Creating your first Windows Store app: a tutorial for Android developers

Applies to Windows and Windows Phone

This tutorial shows you how to create, build, and run your first Windows Store app with Visual Studio 2013. Although all developers can benefit from this tutorial, this info is presented specifically from an Android developer's perspective.

Lesson 1: Set up your app development environment

Before you can start creating your first Windows Store app, set up your app development environment.

Step 1: Install Windows 8.1

To install Windows 8.1, do one of the following.

  • We recommend either creating a separate disk partition and installing Windows 8.1 on it, or creating a bootable virtual hard disk (VHD) file with Windows 8.1 installed on it.
  • If you're running Mac OS X, you can use Boot Camp to create a separate disk partition and install Windows 8.1 on it for dual booting. Or you can use apps like Parallels Desktop, VirtualBox, or VMware Fusion to run Windows 8.1 on a virtual machine inside of Mac OS X. See Setting up your Mac.

To get Windows 8.1, go to the Windows 8.1 for Developers page.

Step 2: Install Visual Studio 2013

Microsoft Visual Studio is the IDE, similar to Eclipse, that you can use to create Windows Store apps. To get an edition of Visual Studio that's specially designed for creating Windows Store apps—Visual Studio 2013—go to the "Essential downloads" section of the Windows 8.1 for Developers page.

Note  Visual Studio 2013 only creates Windows Store apps for Windows 8.1.

Step 3: Get a developer license

A developer license lets you install, develop, test, and evaluate Windows Store apps before you submit them to the Windows Store for further testing and certification. These licenses are free. The first time you run Visual Studio 2013, it will automatically help you get a developer license. Although these licenses expire every few months, Visual Studio will automatically help you renew any expired developer licenses as needed.

In the next lesson, you'll learn how to create your first Windows Store app project.

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Lesson 2: Create your first project

In the previous lesson, you set up your development environment, which included installing a special edition of Visual Studio. In Visual Studio, you start creating an app for Windows 8.1 by creating a Windows Store app project. This project contains all of the files that make up your app's source code.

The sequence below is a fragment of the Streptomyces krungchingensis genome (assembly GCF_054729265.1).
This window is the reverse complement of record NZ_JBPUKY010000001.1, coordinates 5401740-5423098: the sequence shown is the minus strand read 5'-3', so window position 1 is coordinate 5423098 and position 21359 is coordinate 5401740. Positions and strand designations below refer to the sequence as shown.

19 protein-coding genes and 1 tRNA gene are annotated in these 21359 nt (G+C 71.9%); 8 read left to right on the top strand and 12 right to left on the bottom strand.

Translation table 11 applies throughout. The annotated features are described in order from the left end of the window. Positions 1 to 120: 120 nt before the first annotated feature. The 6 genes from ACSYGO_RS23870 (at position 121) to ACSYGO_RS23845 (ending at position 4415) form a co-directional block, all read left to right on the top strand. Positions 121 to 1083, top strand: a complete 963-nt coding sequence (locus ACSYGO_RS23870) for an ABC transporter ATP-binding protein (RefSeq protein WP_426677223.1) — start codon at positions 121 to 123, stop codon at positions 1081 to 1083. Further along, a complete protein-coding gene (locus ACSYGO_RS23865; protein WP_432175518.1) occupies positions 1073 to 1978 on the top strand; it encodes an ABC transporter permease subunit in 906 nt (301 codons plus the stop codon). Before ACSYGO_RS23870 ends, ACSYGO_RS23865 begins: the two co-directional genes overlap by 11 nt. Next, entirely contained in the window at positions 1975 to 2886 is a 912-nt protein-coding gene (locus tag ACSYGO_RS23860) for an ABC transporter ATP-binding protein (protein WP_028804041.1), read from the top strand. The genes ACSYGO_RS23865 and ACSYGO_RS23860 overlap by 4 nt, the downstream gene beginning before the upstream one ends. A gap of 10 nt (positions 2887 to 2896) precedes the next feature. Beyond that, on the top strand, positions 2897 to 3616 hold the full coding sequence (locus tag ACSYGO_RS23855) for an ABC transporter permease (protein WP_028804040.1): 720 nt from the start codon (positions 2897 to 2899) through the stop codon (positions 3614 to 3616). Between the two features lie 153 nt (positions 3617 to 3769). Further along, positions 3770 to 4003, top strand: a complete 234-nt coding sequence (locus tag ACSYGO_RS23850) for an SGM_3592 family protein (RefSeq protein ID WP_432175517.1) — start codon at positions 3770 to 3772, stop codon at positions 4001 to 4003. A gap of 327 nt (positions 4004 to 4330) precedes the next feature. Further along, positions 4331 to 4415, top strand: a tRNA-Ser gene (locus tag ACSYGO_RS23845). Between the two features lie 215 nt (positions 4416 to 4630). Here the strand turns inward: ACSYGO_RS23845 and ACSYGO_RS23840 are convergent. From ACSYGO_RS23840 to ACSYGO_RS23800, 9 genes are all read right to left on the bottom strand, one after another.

Eclipse Tip

The Windows Store app project template in Visual Studio is similar to the Android Application Project template that is included in the Android Development Tools (ADT) Bundle or that is added to Eclipse after you install the Android Development Tools (ADT) plugin.

 

In this lesson, you'll create your first Windows Store app project. If you want to create a Windows Phone 8.1 app, you can start with a different project and the steps will be almost exactly the same. If you want to create a project for both desktop/tablet and phone devices, create a universal Windows app. Again, the steps will be almost identical.

  1. Open Visual Studio 2013.
  2. Click File > New Project.
  3. Blank App (XAML) should already be selected. If not, expand Installed > Templates > Visual C# > Windows Store > Windows Apps and click Blank App (Windows), as shown in the following screen shot.

    Visual Studio New Project dialog box
  4. In the Name box, you can type a name for your project, for example MyFirstApp. This will be the project's directory name and the name that will appear in the Visual Studio Solution Explorer window for the project.
    Eclipse Tips

    A Visual Studio project's directory is similar to an Eclipse Workspace.

    The Visual Studio Solution Explorer window is similar to Eclipse's Package Explorer.

     

  5. In the Locaton box, you can type or browse to a location to store the project's files, or leave the default location.
  6. In the Solution name box, you can type a name for the project's containing solution name. For this tutorial, leave the default solution name (for example, MyFirstApp). You can use solutions to organize multiple related projects.
  7. Click OK.

You may have noticed that Visual Studio offers several project templates to choose from. Here are some of these project templates described.

  • Blank App (XAML): A single page that has no predefined controls or layout.
  • Grid App (XAML): Three pages that navigate among grouped items arranged in a grid. Dedicated pages display group and item details.
  • Split App (XAML): Two pages that navigate among grouped items. The first page allows group selection, while the second page displays an item list next to details for the selected item.
  • Class Library (Windows Store apps): A managed class library for Windows Store apps or Windows Runtime components.
  • Windows Runtime Component: A Windows Runtime component that can be used by Windows Store apps, regardless of the supported programming languages in which the apps are written.
  • Unit Test Library (Windows Store apps): A set of unit tests that can be used to test Windows Store apps, Windows Runtime components, or class libraries for Windows Store apps.